weinstein-socialista

in Cipriani’s dimly lit “Socialista” lounge on West Broadway near Broome Street 

Screenshot 2019-10-25 at 4.22.03 PM - Edited

arrived looking thin, hunched over a walker he uses for back pain
and flanked by an entourage that included two younger women and two beefy men.

On Instagram this afternoon, Actors Hour released a statement claiming that Weinstein “was NOT invited by the organizer or anyone associated with the organization.” They apologized for his presence there: “We believe the people who spoke out were brave and justified and we fully encourage freedom of speech. We apologize wholeheartedly for the way the situation was handled.”
https://gothamist.com/news/video-two-women-confronted-harvey-weinstein-les-bar-got-thrown-out

It was the second time Weinstein had “turned up” to a performance.

[August 3 2010 Miramax: library controversy ]

take this waltz

take this waltz

The Weinstein brothers still own much of Miramax Films’ library, which includes such successful films as ‘Chicago’, ‘The Crying Game’, and ‘No Country for Old Men’. No one has yet announced how the library will be dealt with by the new owners. Whether the sale will further strain relations between Miramax Films and the Weinstein brothers, or if it will flow smoothly is a subject many are avidly following.

Disney: “We are delighted that we have found a home for the Miramax brand and Miramax’s very highly regarded motion picture library.”

Colony Capital, led by Chairman Tom Barrack, joined Tutor and other investors on July 29 in a $660 million accord to buy Miramax, whose main asset is more than 700 movies that have already been released. No new production is planned. Instead, the new owners intend to seek distribution arrangements for the half of the library that isn’t covered by TV agreements. Many of those agreements expire within three years, giving Tutor and Colony Capital the ability to sign new TV, Internet and other digital agreements,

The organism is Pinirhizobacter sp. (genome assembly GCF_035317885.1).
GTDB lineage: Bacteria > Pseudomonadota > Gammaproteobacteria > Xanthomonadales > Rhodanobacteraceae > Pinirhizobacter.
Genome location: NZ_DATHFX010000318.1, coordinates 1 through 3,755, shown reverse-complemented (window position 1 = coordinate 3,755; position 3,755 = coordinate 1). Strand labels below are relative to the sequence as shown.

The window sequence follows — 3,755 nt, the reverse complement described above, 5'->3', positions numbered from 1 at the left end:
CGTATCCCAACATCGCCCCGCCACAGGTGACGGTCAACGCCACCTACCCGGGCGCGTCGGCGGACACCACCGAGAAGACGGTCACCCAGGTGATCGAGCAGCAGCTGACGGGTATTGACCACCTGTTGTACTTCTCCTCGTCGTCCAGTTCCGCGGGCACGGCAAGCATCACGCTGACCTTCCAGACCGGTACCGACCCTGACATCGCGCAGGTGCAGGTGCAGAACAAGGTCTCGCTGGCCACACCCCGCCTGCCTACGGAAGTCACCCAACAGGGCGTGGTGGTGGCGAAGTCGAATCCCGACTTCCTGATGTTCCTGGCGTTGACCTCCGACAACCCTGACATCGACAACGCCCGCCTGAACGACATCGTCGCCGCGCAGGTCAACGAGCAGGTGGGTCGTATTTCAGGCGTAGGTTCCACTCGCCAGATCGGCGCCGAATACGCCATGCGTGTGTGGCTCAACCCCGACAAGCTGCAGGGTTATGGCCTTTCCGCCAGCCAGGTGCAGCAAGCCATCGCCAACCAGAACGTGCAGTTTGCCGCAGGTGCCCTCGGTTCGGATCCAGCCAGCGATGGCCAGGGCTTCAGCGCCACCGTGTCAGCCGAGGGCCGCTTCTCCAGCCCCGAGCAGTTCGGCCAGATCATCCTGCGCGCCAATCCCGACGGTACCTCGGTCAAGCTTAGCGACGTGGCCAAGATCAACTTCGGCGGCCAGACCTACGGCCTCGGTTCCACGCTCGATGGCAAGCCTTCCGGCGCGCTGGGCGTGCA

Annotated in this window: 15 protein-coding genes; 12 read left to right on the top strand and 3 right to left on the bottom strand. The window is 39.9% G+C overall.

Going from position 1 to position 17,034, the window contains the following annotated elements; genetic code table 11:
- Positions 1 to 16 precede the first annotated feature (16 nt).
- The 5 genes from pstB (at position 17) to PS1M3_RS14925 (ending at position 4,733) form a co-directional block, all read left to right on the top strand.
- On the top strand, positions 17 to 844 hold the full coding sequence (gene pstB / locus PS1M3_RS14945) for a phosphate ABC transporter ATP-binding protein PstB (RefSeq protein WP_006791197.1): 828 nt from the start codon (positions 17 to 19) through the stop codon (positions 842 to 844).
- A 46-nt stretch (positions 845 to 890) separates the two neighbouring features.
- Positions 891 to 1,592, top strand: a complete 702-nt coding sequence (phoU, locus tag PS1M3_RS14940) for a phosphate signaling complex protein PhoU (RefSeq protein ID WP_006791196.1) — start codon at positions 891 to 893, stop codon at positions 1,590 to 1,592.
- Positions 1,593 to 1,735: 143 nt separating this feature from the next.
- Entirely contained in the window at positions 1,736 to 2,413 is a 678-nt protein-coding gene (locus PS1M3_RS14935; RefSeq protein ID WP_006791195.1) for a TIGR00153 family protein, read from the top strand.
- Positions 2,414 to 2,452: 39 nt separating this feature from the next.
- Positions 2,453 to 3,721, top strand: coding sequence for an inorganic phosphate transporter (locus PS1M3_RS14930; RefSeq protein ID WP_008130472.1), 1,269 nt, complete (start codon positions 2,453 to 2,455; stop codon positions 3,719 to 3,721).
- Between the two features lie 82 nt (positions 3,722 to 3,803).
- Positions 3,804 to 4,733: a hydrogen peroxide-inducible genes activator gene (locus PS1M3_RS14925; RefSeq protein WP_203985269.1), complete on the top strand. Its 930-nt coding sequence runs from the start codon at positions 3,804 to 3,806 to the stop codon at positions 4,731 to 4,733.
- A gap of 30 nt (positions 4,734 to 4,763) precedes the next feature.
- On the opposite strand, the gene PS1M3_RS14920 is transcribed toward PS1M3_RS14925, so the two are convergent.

In May 2000, the Weinstein brothers signed a new seven-year contract extension with Disney, which reportedly boosted the budget level at which they could “greenlight” films, while guaranteeing them a percentage of the profits from Miramax’s film library.

Miramax Film Corporation

Miramax Film Corporation


Mike Lang abruptly left his position as chief executive of Miramax after less than two years on the job. Given that Miramax doesn’t make movies anymore and only seeks to maximize its library, there must have been some serious personality clashes there. Lang said he will remain with Miramax as a consultant until a successor is found.

“The value of the Miramax film library and its iconic underlying brand is clear and the future is bright,” Richard Nanula, chairman of Miramax and a principal at Colony Capital, said in a statement.

Miramax’s chief financial officer, Steve Schoch, will serve as interim chief executive. But investors including Colony Capital, Ron Tutor and the investment arm of Qatar had already withdrawn the majority of their equity in a refinancing last year that added more than $500 million in debt. New distribution deals are expected to bring in $325 million in revenue over time.

Mike Lang was officially named CEO of Miramax, the new company formed by the Filmyard Holdings group in December, 2009, it was announced by Richard Nanula, who is now officially chairman of Miramax while remaining a principal at Colony Capital. Colony Capital and its founder Thomas Barrack were investors in the $663 million acquisition of Miramax from Disney which closed earlier this week, along with construction exec Ronald Tutor, the Qatar Holdings fund, actor Rob Lowe and others. “I have known and worked closely with Mike for almost 20 years and have always respected his talents,” said Nanula in a statement. “We are confident that he is the right person to lead Miramax in its next phase of growth.”

“I have always admired the Miramax library, which includes many respected titles and award-winning films,” said Lang, who will be based at headquarters in Santa Monica, California. “Based on the quality of these assets, I believe bringing new life to this library–by working with traditional and new partners–will be an exciting and unprecedented story of growth and innovation. I am honored by this opportunity, and I look forward to working with my partners as we build a new kind of media company.”